One wonders why an intelligent person would pay good money to not appreciate something. Like school, for instance. I went to college for six years and paid for most of them, and let the government pay for some of them. And I found every possible excuse to not go to class. I went to just enough classes so that I could pull what seemed to me a reasonable grade.

In theory, I like learning. I like the subjects I choose to take. It's tests, textbook chapters, and number two pencils that I do not like. It seems though, that to really understand something at a functional level, one has to find a mentor of some sort, and most mentors are unfortunately found on college campuses.

Not to say I didn't enjoy college. I did. In theory.

The same thing applies to voice lessons. I have been taking voice lessons for going on three years now. I love to sing. I used to love to learn to sing. In theory I still love to learn to sing, but when it comes down to it, I don't want somebody telling me to do what their idea of good singing is.

The interesting thing is, any kind of art is supposed to be some ultimate expression of you; who you are or what you're feeling, or the ultimate expression of some other person's selfhood or feelings or message. And so what's the point of artistic lessonry?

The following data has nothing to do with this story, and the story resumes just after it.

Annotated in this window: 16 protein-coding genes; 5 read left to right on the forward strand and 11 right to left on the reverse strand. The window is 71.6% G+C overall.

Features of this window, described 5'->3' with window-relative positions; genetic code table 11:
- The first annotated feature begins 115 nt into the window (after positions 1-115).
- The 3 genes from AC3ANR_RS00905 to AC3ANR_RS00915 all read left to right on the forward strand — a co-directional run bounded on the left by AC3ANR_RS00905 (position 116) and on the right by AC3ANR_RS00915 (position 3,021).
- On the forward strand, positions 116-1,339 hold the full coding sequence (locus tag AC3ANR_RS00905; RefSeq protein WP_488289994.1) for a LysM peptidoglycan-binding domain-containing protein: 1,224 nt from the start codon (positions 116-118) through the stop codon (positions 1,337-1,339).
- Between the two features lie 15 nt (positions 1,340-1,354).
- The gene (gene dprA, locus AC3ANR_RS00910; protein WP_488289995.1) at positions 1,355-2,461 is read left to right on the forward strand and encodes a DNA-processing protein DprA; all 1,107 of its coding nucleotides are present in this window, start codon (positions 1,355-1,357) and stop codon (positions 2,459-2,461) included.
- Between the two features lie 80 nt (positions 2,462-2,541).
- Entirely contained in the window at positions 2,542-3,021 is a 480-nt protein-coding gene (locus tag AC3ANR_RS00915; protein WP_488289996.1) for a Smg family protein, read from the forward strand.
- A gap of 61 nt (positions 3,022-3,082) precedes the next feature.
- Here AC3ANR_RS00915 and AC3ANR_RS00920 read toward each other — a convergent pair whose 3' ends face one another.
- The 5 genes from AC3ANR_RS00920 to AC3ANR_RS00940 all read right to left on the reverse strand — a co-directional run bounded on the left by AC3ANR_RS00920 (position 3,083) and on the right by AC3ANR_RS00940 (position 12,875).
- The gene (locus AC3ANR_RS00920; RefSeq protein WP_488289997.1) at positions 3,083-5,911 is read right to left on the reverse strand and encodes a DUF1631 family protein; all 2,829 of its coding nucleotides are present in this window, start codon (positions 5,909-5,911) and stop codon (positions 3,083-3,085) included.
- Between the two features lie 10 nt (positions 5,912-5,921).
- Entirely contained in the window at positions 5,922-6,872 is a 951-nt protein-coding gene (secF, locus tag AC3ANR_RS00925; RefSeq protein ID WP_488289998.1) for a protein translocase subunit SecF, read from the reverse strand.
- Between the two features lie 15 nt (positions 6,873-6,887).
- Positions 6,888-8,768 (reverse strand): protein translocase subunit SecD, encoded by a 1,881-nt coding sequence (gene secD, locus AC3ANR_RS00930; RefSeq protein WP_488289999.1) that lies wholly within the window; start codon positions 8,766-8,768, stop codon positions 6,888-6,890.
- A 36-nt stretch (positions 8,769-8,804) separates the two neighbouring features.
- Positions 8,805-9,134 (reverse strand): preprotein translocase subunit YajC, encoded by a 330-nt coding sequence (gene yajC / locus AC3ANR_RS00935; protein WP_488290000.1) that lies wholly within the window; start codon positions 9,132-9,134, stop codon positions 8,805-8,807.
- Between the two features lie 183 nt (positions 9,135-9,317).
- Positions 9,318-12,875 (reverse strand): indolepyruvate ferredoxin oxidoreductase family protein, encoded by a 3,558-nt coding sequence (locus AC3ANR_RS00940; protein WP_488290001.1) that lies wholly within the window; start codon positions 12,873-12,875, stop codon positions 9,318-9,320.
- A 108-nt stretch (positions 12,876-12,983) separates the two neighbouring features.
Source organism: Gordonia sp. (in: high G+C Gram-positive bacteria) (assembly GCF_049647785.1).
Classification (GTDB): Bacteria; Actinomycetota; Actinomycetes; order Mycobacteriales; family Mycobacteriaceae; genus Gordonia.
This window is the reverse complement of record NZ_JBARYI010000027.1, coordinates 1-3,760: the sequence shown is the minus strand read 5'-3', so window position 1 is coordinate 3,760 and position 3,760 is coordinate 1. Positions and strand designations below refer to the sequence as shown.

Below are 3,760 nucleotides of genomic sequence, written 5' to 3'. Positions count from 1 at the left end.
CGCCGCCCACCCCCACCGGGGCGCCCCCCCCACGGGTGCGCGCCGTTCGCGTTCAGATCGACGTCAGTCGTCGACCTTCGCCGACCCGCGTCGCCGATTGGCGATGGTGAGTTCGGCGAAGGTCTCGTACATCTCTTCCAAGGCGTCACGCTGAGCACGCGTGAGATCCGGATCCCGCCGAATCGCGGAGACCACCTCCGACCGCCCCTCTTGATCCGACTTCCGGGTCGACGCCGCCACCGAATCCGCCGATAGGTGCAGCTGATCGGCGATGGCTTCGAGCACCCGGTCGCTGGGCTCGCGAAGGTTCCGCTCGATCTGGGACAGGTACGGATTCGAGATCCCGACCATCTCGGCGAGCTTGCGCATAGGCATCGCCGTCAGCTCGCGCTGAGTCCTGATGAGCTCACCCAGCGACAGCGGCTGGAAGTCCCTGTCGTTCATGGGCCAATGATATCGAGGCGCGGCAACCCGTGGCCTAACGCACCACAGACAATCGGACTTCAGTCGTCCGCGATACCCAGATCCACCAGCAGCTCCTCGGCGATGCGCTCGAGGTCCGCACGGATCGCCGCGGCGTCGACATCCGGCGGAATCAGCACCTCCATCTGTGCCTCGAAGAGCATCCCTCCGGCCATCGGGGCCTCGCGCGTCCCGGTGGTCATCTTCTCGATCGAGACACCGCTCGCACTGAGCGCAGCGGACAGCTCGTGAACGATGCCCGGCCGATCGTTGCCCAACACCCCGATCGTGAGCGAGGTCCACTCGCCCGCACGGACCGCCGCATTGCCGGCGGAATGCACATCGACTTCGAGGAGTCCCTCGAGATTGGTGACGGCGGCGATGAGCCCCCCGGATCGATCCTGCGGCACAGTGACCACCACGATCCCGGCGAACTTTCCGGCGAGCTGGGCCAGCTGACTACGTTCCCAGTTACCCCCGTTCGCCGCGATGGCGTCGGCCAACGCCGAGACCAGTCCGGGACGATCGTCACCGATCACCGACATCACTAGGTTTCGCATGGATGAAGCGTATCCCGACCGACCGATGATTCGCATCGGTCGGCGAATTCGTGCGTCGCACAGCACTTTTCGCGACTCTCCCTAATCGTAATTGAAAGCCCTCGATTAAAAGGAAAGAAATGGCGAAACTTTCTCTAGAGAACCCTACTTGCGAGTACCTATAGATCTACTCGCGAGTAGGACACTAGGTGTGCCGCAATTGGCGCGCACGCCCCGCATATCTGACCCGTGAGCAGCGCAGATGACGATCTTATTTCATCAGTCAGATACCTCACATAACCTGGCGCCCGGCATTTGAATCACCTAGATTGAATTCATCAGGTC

If the ultimate in self- expression is supposed to come through subconsciously in the creative process, where is the place for someone else's idea of correct or beautiful? Or is it society's idea that we're trying to uphold? Is art just a people-pleaser?

I went to college in idaho where i was told that I needed to change the way I sang. My voice teacher even suggested I change my major. I had been a singer from the age of three. People loved to hear me, and I loved for them to hear me. And suddenly I get a mentor and what he tells me is that I don't love for people to hear me, and they don't love to hear me, either.

The funny thing was, suddenly it became true after he said it, and I didn't sing for two years. I missed it and felt lost without it. My selfhood was no longer expressed without the creative process I had come to depend on.

So here I am, with a new mentor, relearning that I love to sing and that people love to hear me. And at the same time, resisting all the little things my mentor
now tells me about how to sing "well". What is good singing?
Are voice lessons a waste of money?